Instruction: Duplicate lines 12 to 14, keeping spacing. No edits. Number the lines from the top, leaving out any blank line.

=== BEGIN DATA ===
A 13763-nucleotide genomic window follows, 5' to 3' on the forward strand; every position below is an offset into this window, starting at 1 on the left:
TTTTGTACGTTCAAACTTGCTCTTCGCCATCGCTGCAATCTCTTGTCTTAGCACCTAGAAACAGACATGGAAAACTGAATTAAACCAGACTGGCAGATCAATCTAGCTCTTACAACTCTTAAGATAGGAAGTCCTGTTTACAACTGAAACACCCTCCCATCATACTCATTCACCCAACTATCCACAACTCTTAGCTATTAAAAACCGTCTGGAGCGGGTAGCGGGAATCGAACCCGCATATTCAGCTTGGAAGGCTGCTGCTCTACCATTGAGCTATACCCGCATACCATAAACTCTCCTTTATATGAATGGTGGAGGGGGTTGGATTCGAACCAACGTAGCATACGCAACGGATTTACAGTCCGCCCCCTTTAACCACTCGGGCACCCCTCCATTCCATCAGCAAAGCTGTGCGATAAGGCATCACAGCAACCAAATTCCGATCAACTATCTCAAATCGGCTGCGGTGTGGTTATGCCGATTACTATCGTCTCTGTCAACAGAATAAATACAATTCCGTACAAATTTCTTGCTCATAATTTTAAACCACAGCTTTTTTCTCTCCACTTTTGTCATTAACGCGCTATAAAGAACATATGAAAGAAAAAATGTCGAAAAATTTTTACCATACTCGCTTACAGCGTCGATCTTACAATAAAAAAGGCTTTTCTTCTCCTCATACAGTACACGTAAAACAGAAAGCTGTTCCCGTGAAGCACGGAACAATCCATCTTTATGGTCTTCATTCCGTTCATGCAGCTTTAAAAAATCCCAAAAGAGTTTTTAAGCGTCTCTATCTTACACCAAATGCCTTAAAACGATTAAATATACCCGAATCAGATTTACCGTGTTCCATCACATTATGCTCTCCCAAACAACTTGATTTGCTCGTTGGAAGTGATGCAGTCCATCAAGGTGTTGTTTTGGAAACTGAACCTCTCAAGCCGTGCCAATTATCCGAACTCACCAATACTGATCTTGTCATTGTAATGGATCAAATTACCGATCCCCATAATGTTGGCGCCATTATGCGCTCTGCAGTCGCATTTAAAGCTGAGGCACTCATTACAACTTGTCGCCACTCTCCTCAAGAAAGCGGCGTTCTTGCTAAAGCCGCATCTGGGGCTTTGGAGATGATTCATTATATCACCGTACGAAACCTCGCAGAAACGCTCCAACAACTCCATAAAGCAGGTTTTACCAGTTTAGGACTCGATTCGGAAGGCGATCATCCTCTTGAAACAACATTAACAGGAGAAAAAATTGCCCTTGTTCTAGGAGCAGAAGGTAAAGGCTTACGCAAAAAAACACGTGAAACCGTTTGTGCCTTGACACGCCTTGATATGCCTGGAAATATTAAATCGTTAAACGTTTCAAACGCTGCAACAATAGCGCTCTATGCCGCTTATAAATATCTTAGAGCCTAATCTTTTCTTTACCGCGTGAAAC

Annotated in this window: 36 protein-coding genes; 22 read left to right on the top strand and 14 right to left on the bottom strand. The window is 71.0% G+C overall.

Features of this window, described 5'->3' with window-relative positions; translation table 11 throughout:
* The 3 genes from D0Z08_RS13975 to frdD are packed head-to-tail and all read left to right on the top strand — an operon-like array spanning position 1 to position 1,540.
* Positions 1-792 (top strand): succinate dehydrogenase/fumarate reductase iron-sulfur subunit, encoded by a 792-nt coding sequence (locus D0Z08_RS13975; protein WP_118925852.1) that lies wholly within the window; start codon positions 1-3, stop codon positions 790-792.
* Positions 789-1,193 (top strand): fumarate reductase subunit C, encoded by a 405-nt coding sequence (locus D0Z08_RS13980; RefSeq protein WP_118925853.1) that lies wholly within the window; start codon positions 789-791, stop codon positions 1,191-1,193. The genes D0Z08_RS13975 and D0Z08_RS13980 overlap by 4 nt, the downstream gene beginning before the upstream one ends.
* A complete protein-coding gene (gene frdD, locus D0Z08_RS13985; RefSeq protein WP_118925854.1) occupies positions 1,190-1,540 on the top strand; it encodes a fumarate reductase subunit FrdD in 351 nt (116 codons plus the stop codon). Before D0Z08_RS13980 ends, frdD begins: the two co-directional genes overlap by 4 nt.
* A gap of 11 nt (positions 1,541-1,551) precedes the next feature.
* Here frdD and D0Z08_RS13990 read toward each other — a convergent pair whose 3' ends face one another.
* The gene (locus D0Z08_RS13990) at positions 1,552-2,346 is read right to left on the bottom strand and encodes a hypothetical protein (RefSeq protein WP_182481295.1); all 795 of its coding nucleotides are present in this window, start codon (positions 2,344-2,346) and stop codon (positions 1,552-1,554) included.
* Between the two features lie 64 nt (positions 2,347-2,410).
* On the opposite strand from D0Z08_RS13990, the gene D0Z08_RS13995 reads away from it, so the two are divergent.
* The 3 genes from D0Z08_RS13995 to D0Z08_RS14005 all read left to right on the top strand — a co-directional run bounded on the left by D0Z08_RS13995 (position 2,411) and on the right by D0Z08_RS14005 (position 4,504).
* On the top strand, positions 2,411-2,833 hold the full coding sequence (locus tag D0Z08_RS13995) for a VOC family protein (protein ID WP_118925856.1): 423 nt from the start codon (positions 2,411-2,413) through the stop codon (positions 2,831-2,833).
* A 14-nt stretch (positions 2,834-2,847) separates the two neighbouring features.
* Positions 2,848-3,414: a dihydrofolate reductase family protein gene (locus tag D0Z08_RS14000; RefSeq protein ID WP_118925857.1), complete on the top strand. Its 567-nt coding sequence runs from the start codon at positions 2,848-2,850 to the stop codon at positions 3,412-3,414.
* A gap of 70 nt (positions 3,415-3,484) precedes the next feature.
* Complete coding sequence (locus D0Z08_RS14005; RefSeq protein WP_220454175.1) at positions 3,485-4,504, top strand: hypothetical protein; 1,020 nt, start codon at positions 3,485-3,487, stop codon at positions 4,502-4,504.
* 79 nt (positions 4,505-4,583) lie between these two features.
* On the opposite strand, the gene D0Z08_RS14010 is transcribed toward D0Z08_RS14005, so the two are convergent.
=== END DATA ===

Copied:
* Between the two features lie 64 nt (positions 2,347-2,410).
* On the opposite strand from D0Z08_RS13990, the gene D0Z08_RS13995 reads away from it, so the two are divergent.
* The 3 genes from D0Z08_RS13995 to D0Z08_RS14005 all read left to right on the top strand — a co-directional run bounded on the left by D0Z08_RS13995 (position 2,411) and on the right by D0Z08_RS14005 (position 4,504).